Executive secretaries: Super fixers only need apply

They're not a new invention, but they do deserve more recognition, discovers Annabelle Thorpe
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The Independent Culture
Combine typing, answering the phone, sorting mail and organising diaries and you have a pretty accurate picture of a standard secretarial job. But throw in some drafting of reports, researching material on the Internet, liaising with clients, finance directors, chief executives and the press, a dash of office management and a healthy dose of information processing and what do you have? Welcome to the world of the ExecuSec.

Judith Turner has been PA to four chairmen of Shell UK. At first she was unsure whether to apply for such a senior role. "But I bore in mind what the principal of my secretarial college had said to us: `Never be afraid of a job which is a bit beyond you; it's the only way to find your potential and capablities'."

Executive secretaries are often thought to be a new invention, due largely to the increasing numbers of graduates going into secretarial work. "Not so," says Anne Hoben, who has worked as an executive assistant for several years and is now PA to the chief executive of a Civil Service agency. "This sort of job has always been around - it may have been called office manager or administrator, but the fact is that at the top of most organisations there's one person responsible for looking after the top man or woman and running their office."

To be an executive secretary is to reach the top of the tree. Most chief executives or managing directors need an assistant capable of more than simple secretarial tasks. The rewards are high - anything from pounds 20,000- pounds 30,000 and there is usually a good degree of responsibility and autonomy. "Obviously I do some secretarial work," says Hoben, "but to be honest we do employ someone to make the tea and do the photocopying and more basic typing. Much of my job is about making my boss's life easier - and that takes time. If I'm making up an information pack for him I have to make sure everything is in it. If I'm drafting a report, or writing a letter that he'll put his name to, it has to be absolutely perfect."

Diana Blois-Brooke, PA to a partner of a successful London property firm, agrees. "People who are at the top of their profession have so many different strands to look after they just want things put in front of them and to know that they are right, that they don't have to check everything. My work is not about getting through endless numbers of letters, it's about making sure my boss has everything he needs - that he sees what he needs to deal with and that he isn't bothered with what I can see to."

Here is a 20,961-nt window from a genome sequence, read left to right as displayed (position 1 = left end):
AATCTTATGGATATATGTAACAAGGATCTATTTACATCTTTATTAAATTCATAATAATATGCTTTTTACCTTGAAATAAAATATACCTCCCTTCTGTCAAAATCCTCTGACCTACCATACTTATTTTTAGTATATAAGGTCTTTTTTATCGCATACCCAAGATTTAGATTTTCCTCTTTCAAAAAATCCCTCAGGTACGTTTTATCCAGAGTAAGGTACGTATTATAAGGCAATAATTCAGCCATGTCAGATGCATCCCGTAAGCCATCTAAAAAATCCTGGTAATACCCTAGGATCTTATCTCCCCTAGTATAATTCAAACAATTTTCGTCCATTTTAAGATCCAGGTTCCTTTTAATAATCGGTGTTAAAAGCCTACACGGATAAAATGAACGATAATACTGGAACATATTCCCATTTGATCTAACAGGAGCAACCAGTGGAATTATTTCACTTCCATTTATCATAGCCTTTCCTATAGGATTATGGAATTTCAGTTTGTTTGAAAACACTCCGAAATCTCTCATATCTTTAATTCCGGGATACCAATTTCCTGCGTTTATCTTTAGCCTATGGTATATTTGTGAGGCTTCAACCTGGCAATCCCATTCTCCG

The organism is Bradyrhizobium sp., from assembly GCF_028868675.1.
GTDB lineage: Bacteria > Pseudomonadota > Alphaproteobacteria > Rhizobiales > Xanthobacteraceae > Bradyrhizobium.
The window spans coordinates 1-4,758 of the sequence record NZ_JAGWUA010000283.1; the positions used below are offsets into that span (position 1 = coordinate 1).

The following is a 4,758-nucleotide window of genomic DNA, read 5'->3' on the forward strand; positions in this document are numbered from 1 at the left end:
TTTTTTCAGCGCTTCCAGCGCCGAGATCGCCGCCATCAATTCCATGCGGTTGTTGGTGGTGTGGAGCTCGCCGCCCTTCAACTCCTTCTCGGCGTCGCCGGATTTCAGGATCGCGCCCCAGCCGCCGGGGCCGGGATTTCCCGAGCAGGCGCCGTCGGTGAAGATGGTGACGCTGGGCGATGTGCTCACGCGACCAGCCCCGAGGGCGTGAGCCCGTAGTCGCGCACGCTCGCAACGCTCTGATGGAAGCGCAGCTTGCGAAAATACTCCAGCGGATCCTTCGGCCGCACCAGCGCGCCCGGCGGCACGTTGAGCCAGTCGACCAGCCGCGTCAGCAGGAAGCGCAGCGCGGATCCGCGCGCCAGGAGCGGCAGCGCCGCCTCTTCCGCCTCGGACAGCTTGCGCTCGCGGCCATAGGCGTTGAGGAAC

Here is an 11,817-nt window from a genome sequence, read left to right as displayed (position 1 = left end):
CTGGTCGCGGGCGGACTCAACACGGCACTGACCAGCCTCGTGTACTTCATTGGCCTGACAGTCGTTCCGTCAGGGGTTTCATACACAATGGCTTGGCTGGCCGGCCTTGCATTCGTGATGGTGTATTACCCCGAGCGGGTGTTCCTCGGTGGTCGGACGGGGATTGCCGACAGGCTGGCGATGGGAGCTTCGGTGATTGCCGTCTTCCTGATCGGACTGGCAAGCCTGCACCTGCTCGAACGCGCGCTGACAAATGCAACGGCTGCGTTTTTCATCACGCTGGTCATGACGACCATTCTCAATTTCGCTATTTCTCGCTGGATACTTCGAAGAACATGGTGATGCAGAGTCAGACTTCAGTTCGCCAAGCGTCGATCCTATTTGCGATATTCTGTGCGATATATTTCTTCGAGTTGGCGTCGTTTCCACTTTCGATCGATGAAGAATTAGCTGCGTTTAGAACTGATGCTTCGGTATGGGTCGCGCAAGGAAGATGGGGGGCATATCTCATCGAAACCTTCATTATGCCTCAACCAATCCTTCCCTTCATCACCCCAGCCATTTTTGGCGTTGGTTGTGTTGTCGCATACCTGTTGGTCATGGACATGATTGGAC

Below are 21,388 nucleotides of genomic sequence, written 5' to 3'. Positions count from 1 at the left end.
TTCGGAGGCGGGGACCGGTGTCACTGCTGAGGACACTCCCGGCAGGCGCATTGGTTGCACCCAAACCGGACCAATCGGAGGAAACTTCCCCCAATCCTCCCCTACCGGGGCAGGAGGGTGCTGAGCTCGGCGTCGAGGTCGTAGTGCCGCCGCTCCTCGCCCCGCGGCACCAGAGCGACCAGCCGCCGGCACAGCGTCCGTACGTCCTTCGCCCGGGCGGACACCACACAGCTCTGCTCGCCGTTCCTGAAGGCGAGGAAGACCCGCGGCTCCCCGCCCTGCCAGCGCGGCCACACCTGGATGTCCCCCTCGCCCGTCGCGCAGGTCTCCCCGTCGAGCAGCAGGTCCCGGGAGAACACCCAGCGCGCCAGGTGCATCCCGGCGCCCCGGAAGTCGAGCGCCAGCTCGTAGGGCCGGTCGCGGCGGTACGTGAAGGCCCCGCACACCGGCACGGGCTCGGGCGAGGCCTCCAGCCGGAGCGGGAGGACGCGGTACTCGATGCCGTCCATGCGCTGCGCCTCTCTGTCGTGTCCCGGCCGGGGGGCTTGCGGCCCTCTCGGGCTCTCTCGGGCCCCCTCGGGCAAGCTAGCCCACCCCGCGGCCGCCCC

Initiative is the keyword, Hoben says. "I have to think about what my boss needs to see, what I have to do and what I can delegate. I also have to think on my feet - if a press release goes out, our office is inundated with calls. I field all the calls I can and make sure my boss only talks to those people that he needs to."

Hoben believes that the ability to understand the role of an executive secretary only comes with time and experience. "I did a full-blown secretarial course and have spent years understanding how offices work, the general dynamic and how to work most effectively."

"ExecuSecs are in high demand," says Jo Tomazou of Gordon Yates, a recruitment firm specialising in PAs and ExecuSecs. "The rates of pay reflect that. A top-class ExecuSec can expect to command anything from between pounds 10 and pounds 13 an hour and is assured of work once she has proved her abilities."

It may be recognised financially, but it is not always the case in the office. "It can be a bit of a no-man's land," says Blois-Brooke. "You're expected to be better than a classic secretary but you're often still looked down on. Attitudes could be better."

Hoben agrees. "A lot of people don't understand what goes into the job - and that goes for new recruits as well. Often people think just because they can type they can run a whole office. What they can't prepare for is the unpredictability of a day. There's no quiet couple of hours to get your thoughts straight about the day to come - every day you hit the ground running."

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